Snowmass Mountain is a fourteen thousand foot tall mountain in the U. S. state of Colorado, is the thirty-fourth highest mountain peak in the state. Located in the Elk Mountains, within the Maroon Bells-Snowmass Wilderness of the White River National Forest, it lies along the border between the Pitkin and Gunnison counties, west of Aspen and southwest of the town of Snowmass Village. Snowmass Mountain is named for the large snowfield. Snowmass Mountain should not be confused with the Snowmass ski area, located outside Snowmass Village. Hagerman Peak sits between Snowmass Mountain and Snowmass Peak and is often mistaken for Snowmass Mountain; the route most used to climb Snowmass Mountain is the Snowmass Creek approach. The route to the summit starts at Snowmass Lake, itself an 8.1-mile hike up Snowmass Creek from the parking area. Most people hike to the lake, camp the night and proceed to the top; this route is recommended in the spring and early summer when the snowfield still covers much of the route.
In the summer there is more travel on talus and more danger from rockfall. An alternative in snow-free conditions is to hike up to the saddle between the peak and Hagerman Peak. From that point there are climbers' trails which proceed on the opposite side of the ridge to the summit. A different and much less used route climbs the west side of Snowmass Mountain from Geneva Lake, accessed from the North Fork of the Crystal River. Snowmass Mountain Snowmass Peak List of mountain peaks of Colorado List of Colorado fourteeners Snowmass Mountain on 14ers.com "Snowmass Mountain". SummitPost.org. Photo Journal from a trip up Snowmass Mountain and on to Capitol Peak Aspen Ski & Snow Report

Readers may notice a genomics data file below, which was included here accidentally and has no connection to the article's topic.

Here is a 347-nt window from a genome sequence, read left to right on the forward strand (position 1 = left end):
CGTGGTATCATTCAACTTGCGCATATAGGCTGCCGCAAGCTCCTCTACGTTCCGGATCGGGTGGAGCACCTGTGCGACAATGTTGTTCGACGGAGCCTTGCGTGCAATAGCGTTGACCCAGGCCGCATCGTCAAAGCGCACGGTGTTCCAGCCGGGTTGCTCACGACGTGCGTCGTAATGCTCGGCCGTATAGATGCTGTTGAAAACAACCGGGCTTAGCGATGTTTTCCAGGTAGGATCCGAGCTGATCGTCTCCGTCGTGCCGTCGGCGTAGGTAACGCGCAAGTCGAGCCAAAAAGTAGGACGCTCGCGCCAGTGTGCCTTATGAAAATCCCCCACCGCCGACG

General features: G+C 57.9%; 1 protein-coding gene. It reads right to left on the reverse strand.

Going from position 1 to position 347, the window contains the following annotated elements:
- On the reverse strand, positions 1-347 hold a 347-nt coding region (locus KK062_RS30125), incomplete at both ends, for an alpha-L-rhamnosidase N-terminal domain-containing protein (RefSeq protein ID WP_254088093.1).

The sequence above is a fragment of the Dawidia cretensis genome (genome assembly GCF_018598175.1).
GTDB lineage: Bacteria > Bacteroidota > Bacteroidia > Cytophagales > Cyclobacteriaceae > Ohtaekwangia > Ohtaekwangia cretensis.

Mount Garfield (Colorado)
Mt. Garfield is the high point of the Book Cliffs, north of Grand Junction, overlooking the town of Palisade. Two classic hiking trails ascend the mountain; the mountain was named after President James Garfield a year after Garfield's death
The Mummy Range is a mountain range in the Rocky Mountains of northern Colorado in the United States. The range is a short subrange of the Front Range located in southwestern Larimer County northwest of the town of Estes Park, it is located within Rocky Mountain National Park, extending north from Trail Ridge Road 15 miles. Prominent peaks in the range include Hagues Peak, Ypsilon Mountain, Mummy Mountain, Mount Chiquita; these peaks are accessible via the Lawn Lake trail leading to "the Saddle" between Hagues Peak and Fairchild Mountain and, on the southwestern end, the Chapin Pass trail from the Fall River road. Some offer reasonably challenging technical routes but all can be ascended by steep hiking and mild scrambling after snow melt. Colorado mountain ranges U. S. Geological Survey Geographic Names Information System: Mummy Range Hiking info and photos of Ypsilon Lake, which sits at the base of Ypsilon Mountain